What Does Your Body NEED?

Low-carb diets have taken America by storm. There are several books on the subject, restaurants that offer low-carb menus, and many food products that proclaim "Low-Carb!" on the label. It's a fact: low-carb diets can help a person lose weight. What is of concern are the long-term adverse health effects of such a diet. There are ways to help mitigate some of those concerns.


A diet high in fat has been associated with increased risks of many forms of cancer and has also been shown to promote cardiovascular disease. A high-protein diet encourages the depletion of the body's calcium supply, increasing a person's risk for osteoporosis and kidney stones. In addition, both diets may cause elevated levels of uric acid in the body—leading to gout or kidney stones. Because these diets also are frequently low in fiber, constipation is commonplace. While cholesterol levels for some low-carb dieters are not affected, others will experience an increase to unhealthy levels.

Most low-carb dieters are told they can consume unlimited amounts of fat and protein and to significantly reduce or eliminate their intake of fruits and vegetables. In most cases, there is no mention made of the quality of fat and protein, and of the nutrients lost by not eating many fruits and vegetables.

Too Much Fat

Consuming a large amount of fat may cause the fats to become oxidized, potentially leading to blood vessel and tissue damage. Fat soluble antioxidants, such as vitamin E and CoQ10 can help inhibit this oxidation and subsequent damage. In addition, there are many other nutrients and extremely potent antioxidants found in fruits and vegetables that many lowcarb dieters are missing. For this reason, I recommend everyone on a low-carb diet include a daily multivitamin and additional antioxidants in their regimen.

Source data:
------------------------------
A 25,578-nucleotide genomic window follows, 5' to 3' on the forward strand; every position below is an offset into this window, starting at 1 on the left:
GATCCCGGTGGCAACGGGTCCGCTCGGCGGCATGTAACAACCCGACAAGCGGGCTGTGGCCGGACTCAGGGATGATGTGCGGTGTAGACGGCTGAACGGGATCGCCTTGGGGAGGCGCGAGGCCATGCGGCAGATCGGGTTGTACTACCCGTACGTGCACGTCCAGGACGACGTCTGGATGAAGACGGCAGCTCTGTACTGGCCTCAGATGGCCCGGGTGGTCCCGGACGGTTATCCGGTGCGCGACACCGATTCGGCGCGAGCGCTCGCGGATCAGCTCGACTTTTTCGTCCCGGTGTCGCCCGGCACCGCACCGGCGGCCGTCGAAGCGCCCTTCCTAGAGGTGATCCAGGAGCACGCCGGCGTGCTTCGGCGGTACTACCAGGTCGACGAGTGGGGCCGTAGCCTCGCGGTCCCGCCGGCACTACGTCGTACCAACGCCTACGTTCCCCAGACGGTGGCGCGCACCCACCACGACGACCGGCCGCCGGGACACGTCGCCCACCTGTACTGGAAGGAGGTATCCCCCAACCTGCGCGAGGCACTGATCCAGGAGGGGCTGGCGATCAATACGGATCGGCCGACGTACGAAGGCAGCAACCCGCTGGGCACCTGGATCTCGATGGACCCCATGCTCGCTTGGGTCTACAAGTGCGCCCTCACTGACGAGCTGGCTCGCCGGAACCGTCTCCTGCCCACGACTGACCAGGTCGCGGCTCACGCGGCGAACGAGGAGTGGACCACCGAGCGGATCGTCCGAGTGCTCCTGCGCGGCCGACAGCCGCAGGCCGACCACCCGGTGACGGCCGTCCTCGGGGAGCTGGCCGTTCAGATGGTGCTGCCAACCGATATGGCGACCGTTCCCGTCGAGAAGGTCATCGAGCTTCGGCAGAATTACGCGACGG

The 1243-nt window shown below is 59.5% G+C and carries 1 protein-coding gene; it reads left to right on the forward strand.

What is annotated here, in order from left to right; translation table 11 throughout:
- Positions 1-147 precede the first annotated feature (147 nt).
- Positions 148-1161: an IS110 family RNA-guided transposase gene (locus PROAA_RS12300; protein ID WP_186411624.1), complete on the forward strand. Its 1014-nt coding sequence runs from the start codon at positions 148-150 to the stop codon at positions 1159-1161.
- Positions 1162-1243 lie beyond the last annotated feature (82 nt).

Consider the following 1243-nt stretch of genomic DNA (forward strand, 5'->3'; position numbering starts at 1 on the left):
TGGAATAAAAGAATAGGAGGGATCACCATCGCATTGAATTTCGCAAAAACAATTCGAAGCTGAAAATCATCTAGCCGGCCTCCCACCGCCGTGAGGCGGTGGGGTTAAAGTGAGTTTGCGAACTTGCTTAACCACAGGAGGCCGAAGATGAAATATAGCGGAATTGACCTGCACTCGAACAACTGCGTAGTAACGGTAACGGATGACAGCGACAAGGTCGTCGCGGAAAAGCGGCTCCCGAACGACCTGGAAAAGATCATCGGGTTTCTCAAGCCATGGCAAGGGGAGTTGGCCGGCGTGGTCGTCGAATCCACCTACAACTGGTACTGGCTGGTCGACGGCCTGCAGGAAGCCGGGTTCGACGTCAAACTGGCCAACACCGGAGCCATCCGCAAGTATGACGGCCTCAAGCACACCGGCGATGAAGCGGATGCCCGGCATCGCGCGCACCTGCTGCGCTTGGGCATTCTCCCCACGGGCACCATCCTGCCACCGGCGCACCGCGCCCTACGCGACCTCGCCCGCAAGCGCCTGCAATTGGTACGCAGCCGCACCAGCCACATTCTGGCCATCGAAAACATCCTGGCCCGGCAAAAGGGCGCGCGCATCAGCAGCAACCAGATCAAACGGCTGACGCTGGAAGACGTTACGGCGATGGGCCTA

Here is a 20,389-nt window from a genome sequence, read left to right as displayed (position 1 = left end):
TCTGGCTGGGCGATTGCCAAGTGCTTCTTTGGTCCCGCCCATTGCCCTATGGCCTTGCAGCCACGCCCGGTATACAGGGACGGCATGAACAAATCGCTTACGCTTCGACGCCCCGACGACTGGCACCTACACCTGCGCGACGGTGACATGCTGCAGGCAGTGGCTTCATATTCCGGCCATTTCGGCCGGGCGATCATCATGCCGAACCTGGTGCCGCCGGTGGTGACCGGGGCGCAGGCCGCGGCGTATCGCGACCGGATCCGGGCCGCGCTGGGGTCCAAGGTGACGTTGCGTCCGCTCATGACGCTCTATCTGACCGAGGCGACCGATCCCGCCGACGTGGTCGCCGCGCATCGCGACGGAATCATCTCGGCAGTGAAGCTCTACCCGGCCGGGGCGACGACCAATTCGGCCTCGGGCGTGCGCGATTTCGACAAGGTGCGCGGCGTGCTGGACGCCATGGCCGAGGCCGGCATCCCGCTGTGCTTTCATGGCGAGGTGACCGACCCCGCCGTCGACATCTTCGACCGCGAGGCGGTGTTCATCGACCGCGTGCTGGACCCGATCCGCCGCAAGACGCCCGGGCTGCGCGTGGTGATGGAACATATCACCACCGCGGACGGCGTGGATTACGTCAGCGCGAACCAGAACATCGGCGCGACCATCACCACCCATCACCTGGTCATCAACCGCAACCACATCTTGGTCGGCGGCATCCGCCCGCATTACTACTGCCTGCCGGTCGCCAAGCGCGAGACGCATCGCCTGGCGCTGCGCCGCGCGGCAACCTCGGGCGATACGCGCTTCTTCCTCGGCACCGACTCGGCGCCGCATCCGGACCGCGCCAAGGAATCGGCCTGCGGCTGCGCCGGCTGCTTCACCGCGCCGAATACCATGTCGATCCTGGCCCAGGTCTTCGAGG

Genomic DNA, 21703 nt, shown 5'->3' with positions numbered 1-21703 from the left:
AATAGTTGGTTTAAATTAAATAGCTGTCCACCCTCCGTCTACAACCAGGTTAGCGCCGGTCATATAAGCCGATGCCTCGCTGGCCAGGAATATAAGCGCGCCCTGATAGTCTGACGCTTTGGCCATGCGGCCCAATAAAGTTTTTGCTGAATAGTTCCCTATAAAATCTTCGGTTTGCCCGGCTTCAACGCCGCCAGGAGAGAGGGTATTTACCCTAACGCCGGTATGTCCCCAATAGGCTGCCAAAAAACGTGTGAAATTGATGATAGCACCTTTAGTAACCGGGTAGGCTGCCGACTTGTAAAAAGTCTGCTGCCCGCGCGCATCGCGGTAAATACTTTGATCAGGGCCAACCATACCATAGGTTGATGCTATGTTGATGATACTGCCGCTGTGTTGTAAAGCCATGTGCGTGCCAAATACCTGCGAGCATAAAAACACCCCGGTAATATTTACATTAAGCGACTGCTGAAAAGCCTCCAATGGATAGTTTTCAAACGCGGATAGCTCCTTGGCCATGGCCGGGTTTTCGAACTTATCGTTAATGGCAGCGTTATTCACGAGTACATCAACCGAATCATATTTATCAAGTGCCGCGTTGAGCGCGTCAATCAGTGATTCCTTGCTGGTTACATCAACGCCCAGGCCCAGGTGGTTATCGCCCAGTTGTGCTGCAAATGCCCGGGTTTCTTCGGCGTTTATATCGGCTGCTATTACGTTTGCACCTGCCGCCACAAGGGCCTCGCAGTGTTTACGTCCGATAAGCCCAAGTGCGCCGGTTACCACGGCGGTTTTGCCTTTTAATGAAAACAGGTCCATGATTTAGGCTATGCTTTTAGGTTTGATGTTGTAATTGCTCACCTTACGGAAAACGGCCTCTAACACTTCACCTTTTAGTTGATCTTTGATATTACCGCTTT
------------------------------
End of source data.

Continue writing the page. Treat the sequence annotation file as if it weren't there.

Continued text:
Large amounts of fat in the diet can also increase inflammation. Although fish and flax oils are fat, they are different types of fats than those found in most low-carb diet protocols. Both oils have been shown to decrease inflammation and the symptoms associated with it.

High protein in the diet has been shown to create acidity in the blood and cause a loss of calcium. This may be mitigated, to a large extent, by taking magnesium, which helps to alkalize the blood and positively affect calcium-balancing hormones—500-700 mg per day would be appropriate.

Low-carb meals, which ultimately mean a diet containing significant amounts of fat and protein, along with a lack of fiber, can lead to digestive disorders. Such disorders can produce constipation or increased flatulence, or a feeling that food is sitting in the stomach for too long. Digestive enzymes and a quality fiber product can help remedy these issues. Fiber is also necessary for maintaining a balance of good bacteria in our intestines and for helping carry cholesterol out of the body.


Although the nutrition labels on fiber products claim they are high in carbohydrates, fiber is a carbohydrate our bodies do not use as a fuel source and is not converted to energy or fat.

Reducing weight to healthy levels will go a long way to help prevent disease. Low-carb diets do promote weight loss. However, we don't know the long-term consequences of such a diet. Avoiding fried foods, increasing consumption of vegetables, taking in good fats, and supplementing with a quality multivitamin, antioxidants, and fiber may help to slow some of the negative effects a low-carb diet can create.